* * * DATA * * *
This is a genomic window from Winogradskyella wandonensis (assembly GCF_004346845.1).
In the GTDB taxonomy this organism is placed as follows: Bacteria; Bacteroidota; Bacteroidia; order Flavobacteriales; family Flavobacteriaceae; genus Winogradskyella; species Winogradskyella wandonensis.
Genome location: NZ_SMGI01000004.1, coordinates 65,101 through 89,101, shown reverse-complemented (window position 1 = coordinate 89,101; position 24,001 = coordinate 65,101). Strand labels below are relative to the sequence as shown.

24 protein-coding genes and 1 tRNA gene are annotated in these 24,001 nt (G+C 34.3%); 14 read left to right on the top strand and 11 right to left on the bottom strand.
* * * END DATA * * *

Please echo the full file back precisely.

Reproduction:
This is a genomic window from Winogradskyella wandonensis (assembly GCF_004346845.1).
In the GTDB taxonomy this organism is placed as follows: Bacteria; Bacteroidota; Bacteroidia; order Flavobacteriales; family Flavobacteriaceae; genus Winogradskyella; species Winogradskyella wandonensis.
Genome location: NZ_SMGI01000004.1, coordinates 65,101 through 89,101, shown reverse-complemented (window position 1 = coordinate 89,101; position 24,001 = coordinate 65,101). Strand labels below are relative to the sequence as shown.

24 protein-coding genes and 1 tRNA gene are annotated in these 24,001 nt (G+C 34.3%); 14 read left to right on the top strand and 11 right to left on the bottom strand.